Fields of Glory Renaissance has a collection of army list books.
I’ve got most of the figures necessary for a Spanish army for the 30 Years War and 80 Years War in Field of Glory Renaissance. The Spanish of this period are represented by two army lists in the army list book Wars of Religion: Western Europe 1610-1660: Later Imperial Spanish (1621-59) and Thirty Years’ War Peninsular Spanish (1635-59). Both, of course, have a starter army. The armies are fairly similar but they’re not what I’m looking for. I want an army for the Battle of Rocroi (1643).
Most of my figures for the Thirty Years War are from Essex Miniatures. This was because they had the best at the time I started to collect. But there are some newer, and great, ranges available now in 18mm (e.g. Khurasan Miniatures, Testudo, Totentanz Miniatures, and Blue Moon Manufacturing). So I thought I’d revisit the figures available for the Thirty Years War and English Civil War.
As I was working on the Timeline for the Thirty Years War I was musing on the major features for a campaign. The Holy Roman Empire comprised a vast multitude of more or less minor states. Representing them all in a campaign is probably unnecessary. I’m thinking about a Mapless Campaign so about 100 territories is about right. The question is, which 100. My initial thoughts are to represent only the most significant; this might be because the state/area was:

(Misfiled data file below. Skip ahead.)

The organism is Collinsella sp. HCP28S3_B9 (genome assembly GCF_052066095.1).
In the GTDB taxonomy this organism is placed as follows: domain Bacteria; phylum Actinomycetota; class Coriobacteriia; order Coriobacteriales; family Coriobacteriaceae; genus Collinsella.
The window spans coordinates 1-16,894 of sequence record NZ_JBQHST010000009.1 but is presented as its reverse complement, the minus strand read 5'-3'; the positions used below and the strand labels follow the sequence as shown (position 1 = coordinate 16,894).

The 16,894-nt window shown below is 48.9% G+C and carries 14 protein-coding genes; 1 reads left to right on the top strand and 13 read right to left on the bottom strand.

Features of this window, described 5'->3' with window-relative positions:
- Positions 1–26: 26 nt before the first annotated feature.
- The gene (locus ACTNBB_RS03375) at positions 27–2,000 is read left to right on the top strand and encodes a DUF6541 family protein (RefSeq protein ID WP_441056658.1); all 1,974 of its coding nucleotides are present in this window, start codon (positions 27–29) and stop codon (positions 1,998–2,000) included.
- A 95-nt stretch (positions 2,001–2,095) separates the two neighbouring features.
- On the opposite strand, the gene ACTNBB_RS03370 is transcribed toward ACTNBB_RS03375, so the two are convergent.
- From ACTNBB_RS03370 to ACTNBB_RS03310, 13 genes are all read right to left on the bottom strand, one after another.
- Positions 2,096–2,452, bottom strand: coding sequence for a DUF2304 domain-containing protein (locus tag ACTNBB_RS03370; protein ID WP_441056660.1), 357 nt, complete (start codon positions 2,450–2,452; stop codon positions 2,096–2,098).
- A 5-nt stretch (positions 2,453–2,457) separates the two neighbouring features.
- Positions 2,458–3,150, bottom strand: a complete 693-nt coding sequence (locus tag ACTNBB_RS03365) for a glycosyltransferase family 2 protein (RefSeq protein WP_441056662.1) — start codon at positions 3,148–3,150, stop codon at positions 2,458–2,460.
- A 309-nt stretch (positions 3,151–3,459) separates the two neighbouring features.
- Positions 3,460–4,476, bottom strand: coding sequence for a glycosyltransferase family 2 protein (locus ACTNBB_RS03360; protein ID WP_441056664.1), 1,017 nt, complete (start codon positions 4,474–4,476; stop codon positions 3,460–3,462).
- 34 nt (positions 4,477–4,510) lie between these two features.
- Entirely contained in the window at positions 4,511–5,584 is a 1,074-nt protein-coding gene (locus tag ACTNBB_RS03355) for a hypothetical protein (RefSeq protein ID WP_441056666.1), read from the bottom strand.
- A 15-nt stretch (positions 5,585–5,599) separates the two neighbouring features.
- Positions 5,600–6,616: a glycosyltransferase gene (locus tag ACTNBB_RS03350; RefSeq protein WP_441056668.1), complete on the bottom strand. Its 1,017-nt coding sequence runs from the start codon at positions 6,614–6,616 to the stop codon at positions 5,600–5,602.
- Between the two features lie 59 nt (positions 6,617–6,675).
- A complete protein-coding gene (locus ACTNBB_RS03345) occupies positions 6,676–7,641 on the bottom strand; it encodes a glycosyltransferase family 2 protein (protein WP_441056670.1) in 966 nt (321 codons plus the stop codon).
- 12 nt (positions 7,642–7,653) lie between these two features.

Mark McLaughlin designed a game of the Thirty Years War called “Holy Roman Empire” or HRE for short. I’ve never played it but I do have a copy. It looks a good basis for a miniatures campaign so I’ve summarised some of the features which I think make it interesting. I found the material on Board Game Geek: Holy Roman Empire useful when looking at the game.
The Holy Roman Empire (HRE) board game by Mark McLaughlin has elements, including a great map, which make it a good basis for a miniatures campaign. A Mapless Campaign is simple to run and encourages on-going participation by the players. This is my stab at combining the two.
In the field the Swedes used squadrons (battalions) and brigades (Brzenzinski, 1995). Brigades would have 3 or 4 squadrons.
The Spanish were still using the Arquebus in the 30 Years War. DBR annoyed me for several reasons but the fixed ratios of musket to arquebus and the relatively ineffectiveness of the arquebus were two of them, particularly because the Spanish came out badly in this formula. As a result I wanted to find out what the difference was and why the Spanish may have retained the arquebus longer than others (if, in fact, they did).